Home Small Business A 4-Question Audit for your Organization’s Strategy

A 4-Question Audit for your Organization’s Strategy

by Ron Piccolo

There’s no time like the present for a strategic audit. Successful companies rarely rely on stable strategies and the best organizations adapt continuously to evolving market conditions. Indeed, companies rarely rely on existing endowments for sustained success. We are living through the End of Competitive Advantage.

Consequently, organizations of every kind would do well to periodically audit their strategies and competitive positioning. Organizations that reserve strategic reviews to the traditional three or five year intervals may find that the market has already passed them by when sincere analyses are conducted.

Here is a framework that allows for a simple, yet powerful audit of any organization’s strategy. Although the questions themselves are simple, the answers are infinitely complex. One can decide how extensive a review is needed for any of these inquiries. Nevertheless, anchor an analysis on these important pillars and one will be able to make a valuable summary of strategic positioning:

  1. Where are we now? The purpose of answering this question is to make an objective assessment of how well the organization is performing relative to the general economy, its industry (or industries), the competition, customer expectations, or company history and goals. This evaluation can take many forms depending on how an organization defines success (e.g., market share, same store sales, return on assets, etc.). One approach is to consider Return on Equity (ROE), but to do so by separately analyzing its three parts (i.e., conduct a DuPont analysis). Return on Equity is a function of a) Profit Margin (Profit/Sales), b) Total Asset Turnover (Sales/Assets), and c) Financial Leverage (Assets/Equity). These and other similar financial metrics help to estimate an organization’s profitability, efficiency, and risk: excellent starting points in a worthy audit.
    1. Profit Margin measures how much of every dollar of sales a company actually keeps in earnings, and is especially useful when comparing companies in similar industries. A higher profit margin indicates a more profitable company that has better control over its costs compared to its competitors.
    2. Asset Turnover is a measure of a firm’s efficiency at using its assets in generating revenue – the higher the number the better.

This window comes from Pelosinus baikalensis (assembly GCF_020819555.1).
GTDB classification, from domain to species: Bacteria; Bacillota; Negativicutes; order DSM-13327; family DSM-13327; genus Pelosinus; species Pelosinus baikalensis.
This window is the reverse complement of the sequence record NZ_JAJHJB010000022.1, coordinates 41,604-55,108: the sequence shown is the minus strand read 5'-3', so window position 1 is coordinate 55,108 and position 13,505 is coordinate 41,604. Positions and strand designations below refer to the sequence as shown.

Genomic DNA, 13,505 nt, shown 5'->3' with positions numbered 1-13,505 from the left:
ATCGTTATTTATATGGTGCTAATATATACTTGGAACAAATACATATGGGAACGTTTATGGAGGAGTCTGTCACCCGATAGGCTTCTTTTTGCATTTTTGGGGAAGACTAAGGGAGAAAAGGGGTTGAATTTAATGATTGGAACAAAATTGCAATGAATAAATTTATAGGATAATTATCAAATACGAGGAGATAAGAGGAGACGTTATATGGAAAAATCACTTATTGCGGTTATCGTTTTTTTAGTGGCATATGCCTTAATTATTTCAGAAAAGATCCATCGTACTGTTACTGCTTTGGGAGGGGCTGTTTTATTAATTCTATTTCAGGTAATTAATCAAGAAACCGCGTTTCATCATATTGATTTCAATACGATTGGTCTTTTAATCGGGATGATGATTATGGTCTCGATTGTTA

3. Financial Leverage is a measure of the assets a company holds relative to its equity. A high financial leverage ratio means that the company is using debt and other liabilities to finance its assets — and, all else equal, is riskier than a company with lower leverage.
  2. What is the nature of the environment we’re in? Answers to this question comprise the classic environmental analysis where one evaluates the various contextual concerns that drive demand, influence customer choice, shape competitive dynamics, and determine an industry’s level of profitability. There are several frameworks to organize this analysis including Michael Porter’s Five Forces Model, the PEST Analysis, or Joel Urbany’s Definition of Context. Understanding the environment allows an organization to know how sensitive existing advantages might be to market fluctuations. More so, this analysis will help an organization estimate “external fit”, the extent to which products and services fit with the demands and preferences of consumers.
  3. What is the unique value that is created by our product or service? All models of strategy and competitive positioning rest on customer choices, which are influenced by the emotional and psychosocial sources of value that customers place on an organization’s product or service. Once again, this is a simple question with a complex answer. Value as perceived by customers does not rest solely on product attributes or features (e.g., our product has faster processor, or a touch screen, or an aluminum case). Rather, choices tend to be shaped by the emotional or psychosocial value that customers place on those features (e.g., speed allows me to respond more quickly adding to my perceived level of responsiveness). Identifying and understanding value is no easy task but essential in estimating one’s potential for success.
  4. Is our organization aligned to support that value? Given that advantages associated with existing technologies or processes tend to be short-livedexecution and alignment are the primary sources of sustainable performance. Indeed, effective execution is primarily about the alignment of resources with the organization’s source of value in the eyes of customers. For example, Southwest Airlines so highly regards customer service in its differentiation strategy, that “service” is first in the company’s mission statement. Southwest achieves alignment by insuring that it’s hiring practices, employee evaluation systems, compensation plans, and training programs are each focused on the source of the company’s unique value in the eyes of customer: superior service. Answers to this question provide an estimate of “internal fit”, or the extent to which internal programs and processes support – and not undermine – value in the eyes of customers.

In conclusion, there’s no time like the present to evaluate your organization’s strategy and competitive position. While this could seem like a daunting task, answers to four straightforward questions will provide a valuable framework to guide choices about how to deliver value in the eyes of your stakeholders.

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